Flashcards in Stroke I Deck (23):
What is the definition of a stroke?
fixed neuro deficit of sudden onset, usually due to pathology in blood vessels.
What is a thrombotic stroke?
stroke caused by thrombosis of large intracranial vessels, usually at points of bifurcation.
What is typical onset of thrombotic stroke?
stuttering onset, often while the pt is asleep
Characteristics of middle cerebral artery thrombotic stroke?
arm and leg of contralateral side equally effected if infarct involves the internal capsule. visual field cut and higher cortical deficits like aphasia, apraxia, agnosia are also seen
characteristics of vertebro-basilar stroke
brain stem findins: opthalmoplegia, pupillary abnormalities, facial weakness and numbness, difficulty with speech and swallowing, long tract signs, vertigo, ataxia, syncope
What is lateral medullary syndrome?
infarction of the vertebbral artery. nausea, vomiting, cardiac arrhythmias, ipsilateral facial numbness and and contralateral body numbness, ipsilateral ataxia, hoarseness, dysphagia, ipsilateral Horner's syndrome (sympathetic defects)
What is an embolic stroke?
stroke due to the occlusion of small, distal cortical vessels from an embolus.
What is the onset of an embolic stroke?
usually of abrupt onset and occur during the day. deficit maximal at the start with gradual resolution
What are the sources of emboli for embolic strokes?
atherosclerotic plaques of ascending aorta, internal carotids, and vertebro-basilar system
cardiac sources: usually in the setting of recent myocardial infarction with mural thrombosis, afib, low output state, or valvular heart disease, or paradoxical emboli from right heard due to ASD or patent foramen ovale
What is a hemorrhagic stroke?
stroke due to cerebral hemorrhage of sudden onset
What are the 4 types of hemorrhagic stroke?
hypertensive intracerebral hemorrhage
arterio venous malformation
What is hypertensive intracerebral hemorrhage? What are the most common sites?
rupture of small, penetrating blood vessels from chronic hypertension.
pons, cerebellum, thalamus, and putamen
What is amyloid angiopathy?
cause of lobar hemorrhage in elderly patients, esp. those with a history of hypertension. amyloid protein is deposited in the walls of thecerebral blood vessels and weakens them --> more prone to spontaneous hemorrhage. this proteins is the same as the amyloid in brains of Alzheimer's patients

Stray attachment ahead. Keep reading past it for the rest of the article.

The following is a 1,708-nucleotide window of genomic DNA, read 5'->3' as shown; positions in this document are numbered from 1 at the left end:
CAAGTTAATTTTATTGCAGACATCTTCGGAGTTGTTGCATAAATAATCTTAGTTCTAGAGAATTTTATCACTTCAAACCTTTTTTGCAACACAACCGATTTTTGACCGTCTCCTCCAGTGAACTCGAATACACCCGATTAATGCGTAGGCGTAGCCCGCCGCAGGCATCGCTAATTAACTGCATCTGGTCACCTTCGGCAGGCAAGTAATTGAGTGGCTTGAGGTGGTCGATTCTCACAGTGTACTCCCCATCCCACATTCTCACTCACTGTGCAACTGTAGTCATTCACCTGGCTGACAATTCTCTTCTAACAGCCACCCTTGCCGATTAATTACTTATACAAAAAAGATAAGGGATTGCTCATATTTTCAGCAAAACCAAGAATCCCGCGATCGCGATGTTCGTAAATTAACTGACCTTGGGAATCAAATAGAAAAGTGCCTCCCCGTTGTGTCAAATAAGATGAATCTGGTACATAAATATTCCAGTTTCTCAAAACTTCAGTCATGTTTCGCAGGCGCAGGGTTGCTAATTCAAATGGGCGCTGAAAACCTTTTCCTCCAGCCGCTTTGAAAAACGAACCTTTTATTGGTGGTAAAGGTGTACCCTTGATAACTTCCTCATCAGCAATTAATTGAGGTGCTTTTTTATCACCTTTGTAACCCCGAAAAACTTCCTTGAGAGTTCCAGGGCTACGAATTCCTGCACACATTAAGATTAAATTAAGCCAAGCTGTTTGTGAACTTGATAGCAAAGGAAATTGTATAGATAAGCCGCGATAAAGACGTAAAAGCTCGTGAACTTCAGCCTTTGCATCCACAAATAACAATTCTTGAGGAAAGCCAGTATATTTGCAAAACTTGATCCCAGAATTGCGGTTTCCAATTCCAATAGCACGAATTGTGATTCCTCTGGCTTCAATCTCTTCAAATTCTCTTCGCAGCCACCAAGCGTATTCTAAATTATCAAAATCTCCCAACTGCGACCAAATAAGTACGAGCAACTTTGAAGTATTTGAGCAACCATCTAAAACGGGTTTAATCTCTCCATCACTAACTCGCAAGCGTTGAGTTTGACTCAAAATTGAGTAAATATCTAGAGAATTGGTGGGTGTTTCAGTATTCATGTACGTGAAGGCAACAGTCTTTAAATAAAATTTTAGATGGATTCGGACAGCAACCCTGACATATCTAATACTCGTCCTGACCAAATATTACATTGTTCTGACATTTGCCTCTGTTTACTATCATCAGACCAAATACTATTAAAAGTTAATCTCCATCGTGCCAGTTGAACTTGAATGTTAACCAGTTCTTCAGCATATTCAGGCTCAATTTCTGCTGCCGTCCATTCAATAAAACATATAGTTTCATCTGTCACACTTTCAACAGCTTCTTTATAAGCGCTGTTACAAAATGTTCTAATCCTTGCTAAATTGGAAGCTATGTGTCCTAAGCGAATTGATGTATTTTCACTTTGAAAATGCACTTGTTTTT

What is a lacunar stroke?
due to infarction of small, deep, penetrating blood vessels, usually in setting of chronic hypertension or DM
4 clinical lacunar stroke syndromes
pure motor: internal capsule or pons stroke
pure sensory: thalamus
clumsy hand-dysarthria: internal capsule/pons
leg paresis-ataxia: internal capsule/pons
What happens with surrounding edema in stroke pts? (when is it seen, what type of stroke, what are symptoms)
prominent 72-96 hrs poste event; usually in large, thrombotic occlusions. patient is usually lethargic
What is cerebral herniation?
seen with massive thrombotic occlusion with resultant cerebral edema: cerebellar infarcts with edema may compress the pons and kill patient
What is stroke in evolution?
due to progressive occlusion of a large vessel from ongoing atherosclerosis. worsening neuro deficits in the SAME vascular distribution
What is locked-in syndrome?
stroke syndrome of preserved consiousness and sensation with absent motor output (maybe eye blinking and vertical eye movements ok) due to infarction of branches of the basilar artery supplying the ventral portions of the brain stem
What happens with seizure and strokes? WhAt is the time course?
early complication of embolic strokes, since they often lodge in the periphery
late (9 mo. or more) complication of thrombotic strokes,esp. seen in eldery with metabolic derangements
What is hemorrhagic transformation?
usually of embolic strokes and sometimes of large throbitic infarcts within 24 hrs of stroke onset. aanticoagulation and severe hypertension may incr. incidence. may also occur with tumors
What presents as stuttering onset?